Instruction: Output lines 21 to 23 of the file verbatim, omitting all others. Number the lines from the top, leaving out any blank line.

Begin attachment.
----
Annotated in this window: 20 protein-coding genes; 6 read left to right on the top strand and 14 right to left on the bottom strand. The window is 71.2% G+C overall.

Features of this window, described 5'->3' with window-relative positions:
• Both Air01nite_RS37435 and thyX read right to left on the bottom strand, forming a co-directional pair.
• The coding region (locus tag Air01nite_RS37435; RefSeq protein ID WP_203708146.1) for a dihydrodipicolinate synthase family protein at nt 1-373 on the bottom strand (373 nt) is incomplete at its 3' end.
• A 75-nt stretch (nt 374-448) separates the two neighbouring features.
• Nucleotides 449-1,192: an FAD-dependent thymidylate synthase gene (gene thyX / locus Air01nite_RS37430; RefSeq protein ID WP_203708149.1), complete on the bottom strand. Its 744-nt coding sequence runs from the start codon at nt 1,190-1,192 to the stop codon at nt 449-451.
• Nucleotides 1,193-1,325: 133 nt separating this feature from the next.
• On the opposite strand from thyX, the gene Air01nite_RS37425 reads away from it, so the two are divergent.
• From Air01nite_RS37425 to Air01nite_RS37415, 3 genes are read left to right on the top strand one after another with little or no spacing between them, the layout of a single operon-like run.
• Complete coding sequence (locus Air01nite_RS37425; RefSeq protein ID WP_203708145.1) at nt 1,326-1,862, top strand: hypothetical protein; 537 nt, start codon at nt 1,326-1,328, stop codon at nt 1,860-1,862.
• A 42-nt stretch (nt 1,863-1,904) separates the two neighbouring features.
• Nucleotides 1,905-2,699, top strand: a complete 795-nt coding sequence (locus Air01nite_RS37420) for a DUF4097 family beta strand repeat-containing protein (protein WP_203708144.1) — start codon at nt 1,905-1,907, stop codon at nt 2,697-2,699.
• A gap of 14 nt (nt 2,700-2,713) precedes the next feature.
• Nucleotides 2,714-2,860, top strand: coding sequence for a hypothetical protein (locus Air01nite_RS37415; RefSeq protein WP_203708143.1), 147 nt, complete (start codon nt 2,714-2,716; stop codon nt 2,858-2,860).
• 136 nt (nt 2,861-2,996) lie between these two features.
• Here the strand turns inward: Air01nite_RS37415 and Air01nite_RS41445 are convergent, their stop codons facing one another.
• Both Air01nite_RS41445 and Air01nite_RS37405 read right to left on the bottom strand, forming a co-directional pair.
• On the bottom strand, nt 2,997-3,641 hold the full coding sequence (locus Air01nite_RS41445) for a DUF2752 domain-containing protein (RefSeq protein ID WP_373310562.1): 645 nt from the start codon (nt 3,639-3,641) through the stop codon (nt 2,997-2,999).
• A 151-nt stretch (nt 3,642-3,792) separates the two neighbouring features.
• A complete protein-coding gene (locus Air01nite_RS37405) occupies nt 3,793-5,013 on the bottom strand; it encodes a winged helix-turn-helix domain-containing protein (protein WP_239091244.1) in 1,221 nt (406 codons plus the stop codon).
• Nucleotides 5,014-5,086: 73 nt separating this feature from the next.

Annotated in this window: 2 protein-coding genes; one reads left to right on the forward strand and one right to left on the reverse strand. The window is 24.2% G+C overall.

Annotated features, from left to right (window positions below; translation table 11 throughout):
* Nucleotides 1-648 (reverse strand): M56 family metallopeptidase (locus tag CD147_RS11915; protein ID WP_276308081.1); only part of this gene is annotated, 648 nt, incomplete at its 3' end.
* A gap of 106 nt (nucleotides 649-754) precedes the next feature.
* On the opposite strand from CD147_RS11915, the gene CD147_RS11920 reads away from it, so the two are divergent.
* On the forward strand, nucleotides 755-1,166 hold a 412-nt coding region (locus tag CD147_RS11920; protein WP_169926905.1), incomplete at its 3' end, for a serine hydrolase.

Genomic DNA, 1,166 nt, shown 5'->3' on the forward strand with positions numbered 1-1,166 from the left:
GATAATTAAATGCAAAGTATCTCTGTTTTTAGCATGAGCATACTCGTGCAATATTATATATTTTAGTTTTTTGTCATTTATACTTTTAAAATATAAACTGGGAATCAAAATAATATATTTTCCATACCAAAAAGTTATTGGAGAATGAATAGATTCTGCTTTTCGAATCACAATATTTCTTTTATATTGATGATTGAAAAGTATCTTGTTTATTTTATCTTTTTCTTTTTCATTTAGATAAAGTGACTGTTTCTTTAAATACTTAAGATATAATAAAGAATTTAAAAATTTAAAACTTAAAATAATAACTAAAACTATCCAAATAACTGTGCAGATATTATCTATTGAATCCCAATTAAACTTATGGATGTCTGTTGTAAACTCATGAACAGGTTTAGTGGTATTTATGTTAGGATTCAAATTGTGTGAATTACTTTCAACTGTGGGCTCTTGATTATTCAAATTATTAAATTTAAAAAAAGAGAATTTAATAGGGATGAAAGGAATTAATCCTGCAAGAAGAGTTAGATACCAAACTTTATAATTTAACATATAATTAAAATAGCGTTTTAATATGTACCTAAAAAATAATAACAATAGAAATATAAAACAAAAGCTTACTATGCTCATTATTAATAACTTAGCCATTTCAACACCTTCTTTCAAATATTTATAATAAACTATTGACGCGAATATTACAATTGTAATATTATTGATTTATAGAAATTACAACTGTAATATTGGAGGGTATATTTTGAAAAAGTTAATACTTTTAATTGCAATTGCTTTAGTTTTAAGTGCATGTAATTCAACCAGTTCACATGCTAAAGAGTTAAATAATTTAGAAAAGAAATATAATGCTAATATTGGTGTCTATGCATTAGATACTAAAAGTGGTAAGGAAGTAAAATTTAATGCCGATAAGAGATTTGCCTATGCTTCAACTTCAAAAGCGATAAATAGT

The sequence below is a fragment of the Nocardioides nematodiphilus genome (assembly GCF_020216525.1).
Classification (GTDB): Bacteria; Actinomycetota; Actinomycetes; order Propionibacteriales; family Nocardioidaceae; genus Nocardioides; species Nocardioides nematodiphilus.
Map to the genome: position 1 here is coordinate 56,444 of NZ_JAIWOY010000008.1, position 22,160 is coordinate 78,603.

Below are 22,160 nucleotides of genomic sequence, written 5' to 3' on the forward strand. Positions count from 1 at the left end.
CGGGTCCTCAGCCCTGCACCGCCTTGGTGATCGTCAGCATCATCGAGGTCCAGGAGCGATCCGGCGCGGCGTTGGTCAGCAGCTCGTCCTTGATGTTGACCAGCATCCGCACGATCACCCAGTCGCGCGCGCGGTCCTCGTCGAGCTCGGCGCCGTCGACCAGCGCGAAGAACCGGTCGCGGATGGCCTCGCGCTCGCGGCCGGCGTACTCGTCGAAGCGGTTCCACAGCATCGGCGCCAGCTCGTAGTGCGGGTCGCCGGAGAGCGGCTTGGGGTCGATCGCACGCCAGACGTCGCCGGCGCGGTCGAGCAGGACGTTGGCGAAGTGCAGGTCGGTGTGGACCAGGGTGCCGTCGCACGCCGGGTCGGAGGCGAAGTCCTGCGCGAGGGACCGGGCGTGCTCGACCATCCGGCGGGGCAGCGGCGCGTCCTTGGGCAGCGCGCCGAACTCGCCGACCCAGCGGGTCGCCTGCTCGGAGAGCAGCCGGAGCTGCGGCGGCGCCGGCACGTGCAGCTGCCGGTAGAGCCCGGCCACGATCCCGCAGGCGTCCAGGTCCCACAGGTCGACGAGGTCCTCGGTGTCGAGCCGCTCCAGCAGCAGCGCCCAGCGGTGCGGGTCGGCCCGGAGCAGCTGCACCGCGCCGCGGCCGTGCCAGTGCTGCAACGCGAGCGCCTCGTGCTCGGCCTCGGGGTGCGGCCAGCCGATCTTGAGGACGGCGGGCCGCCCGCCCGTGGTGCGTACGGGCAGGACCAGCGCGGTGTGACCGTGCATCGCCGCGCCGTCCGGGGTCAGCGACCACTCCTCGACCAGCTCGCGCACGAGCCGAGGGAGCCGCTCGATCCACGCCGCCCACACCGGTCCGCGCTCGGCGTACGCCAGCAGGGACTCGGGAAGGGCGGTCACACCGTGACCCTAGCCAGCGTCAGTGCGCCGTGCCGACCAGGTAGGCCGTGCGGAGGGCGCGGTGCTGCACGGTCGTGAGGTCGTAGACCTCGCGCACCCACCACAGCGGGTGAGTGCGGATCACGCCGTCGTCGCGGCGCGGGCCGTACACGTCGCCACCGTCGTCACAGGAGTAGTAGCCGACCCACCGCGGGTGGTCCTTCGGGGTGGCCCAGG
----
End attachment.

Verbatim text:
• Nucleotides 5,014-5,086: 73 nt separating this feature from the next.

Annotated in this window: 2 protein-coding genes; one reads left to right on the forward strand and one right to left on the reverse strand. The window is 24.2% G+C overall.

Annotated features, from left to right (window positions below; translation table 11 throughout):